Immediately after Carter’s death, the Arkansas REALTORS® Association created a safety task force, which included Susan Vaught, Carter’s former broker-manager. Vaught, now an executive broker with RE/MAX Homefinders Realty in Jacksonville, Ark., says Carter was her best friend. Vaught says the task force prompted a major shift in local real estate professionals’ safety awareness. The state association’s task force has become a full association committee, and the Arkansas Real Estate Commission has begun mandating one hour of continuing safety education each license year.
Vaught advises that agents practice professionalism and proper vetting of clients before meeting with them in the field. “Agents need to focus on being professional,” she says. “Make appointments and get a commitment to come into the office. You don’t call a doctor and say, ‘Meet me now; I’m sick.’ You have to make an appointment. Real estate agents should be just as professional.”
Cameron Kuhn, the Arkansas association’s director of communications and staff liaison to the safety committee, says Carter was well-known as an involved member of the association, and that may help explain why her death sent shockwaves through the real estate community. “I communicate with the liaisons two to three times per week,” he says. “We are actively testing and researching safety apps. As part of our Beverly Carter Safety Certified Office Program, we encourage speaking about safety at every sales meeting, the use of our best safety practices guidelines, the viewing of our videos, conducting an annual safety quiz, as well as appointing an office safety leader.” Kuhn says that the association’s goal is to increase the number of real estate offices participating in the program from about 30 to 60 this year.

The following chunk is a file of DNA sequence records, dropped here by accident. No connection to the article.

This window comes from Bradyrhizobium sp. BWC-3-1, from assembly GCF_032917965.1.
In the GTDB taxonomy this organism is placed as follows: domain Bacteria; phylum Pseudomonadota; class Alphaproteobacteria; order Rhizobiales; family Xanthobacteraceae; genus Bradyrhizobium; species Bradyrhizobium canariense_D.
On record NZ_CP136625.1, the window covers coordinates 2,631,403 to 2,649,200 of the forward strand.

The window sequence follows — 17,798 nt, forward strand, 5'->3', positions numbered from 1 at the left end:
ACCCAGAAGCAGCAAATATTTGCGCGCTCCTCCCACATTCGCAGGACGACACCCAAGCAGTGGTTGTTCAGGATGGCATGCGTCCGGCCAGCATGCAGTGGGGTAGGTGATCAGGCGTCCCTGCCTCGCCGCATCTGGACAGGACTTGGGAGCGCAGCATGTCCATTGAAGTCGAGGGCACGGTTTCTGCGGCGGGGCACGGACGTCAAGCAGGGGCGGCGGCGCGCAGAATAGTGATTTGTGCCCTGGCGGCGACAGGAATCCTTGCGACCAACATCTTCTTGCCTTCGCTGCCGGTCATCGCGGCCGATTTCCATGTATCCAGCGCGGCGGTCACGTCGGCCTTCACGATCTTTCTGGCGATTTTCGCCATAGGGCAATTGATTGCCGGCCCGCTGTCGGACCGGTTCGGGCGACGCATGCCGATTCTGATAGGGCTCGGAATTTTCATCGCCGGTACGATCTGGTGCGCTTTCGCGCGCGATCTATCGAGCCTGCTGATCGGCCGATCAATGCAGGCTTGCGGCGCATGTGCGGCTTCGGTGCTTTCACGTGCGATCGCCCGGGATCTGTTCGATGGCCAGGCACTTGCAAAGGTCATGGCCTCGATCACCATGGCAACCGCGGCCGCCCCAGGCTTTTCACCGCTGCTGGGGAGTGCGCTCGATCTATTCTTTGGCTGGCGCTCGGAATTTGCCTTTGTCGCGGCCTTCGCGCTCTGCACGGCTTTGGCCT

In 2016, David Abbasi, a principal with real estate investment and management firm RockPoint Capital, was found shot to death inside an abandoned property in Woodstock, Ga., outside of Atlanta. He reportedly was considering buying the home. His murder remains unsolved.
Because Abbasi’s death was not a media spectacle, many local real estate professionals to this day haven’t heard of the incident, says Rebecca Fletcher, executive director of the Atlanta REALTORS® Association. Lack of awareness of these types of attacks may be one reason why members don’t show enough interest in the association’s ongoing safety programs, Fletcher adds.
To draw more attention to real estate safety issues, the Atlanta association has created a series of videos called “Stay Safe in 5,” a project made possible after the association won a safety grant from the National Association of REALTORS®. The videos, which feature local police detectives, offer safety tips in five-minute snippets.The videos have helped agents like Lindsay Levin, a sales associate with Berkshire Hathaway HomeServices Georgia Properties in Dunwoody, Ga., who is also Fletcher’s daughter. Levin, who says she wasn’t aware of Abbasi’s murder, requires proof of funds or a prequalification letter before working with buyers. She says new agents need more safety education. “Surprisingly, not as many agents discuss safety as one would think,” Levin says. “Many new agents are hungry for business and seem to make the mistake of meeting people at homes without fully qualifying them to ensure they are not put in a compromising position.”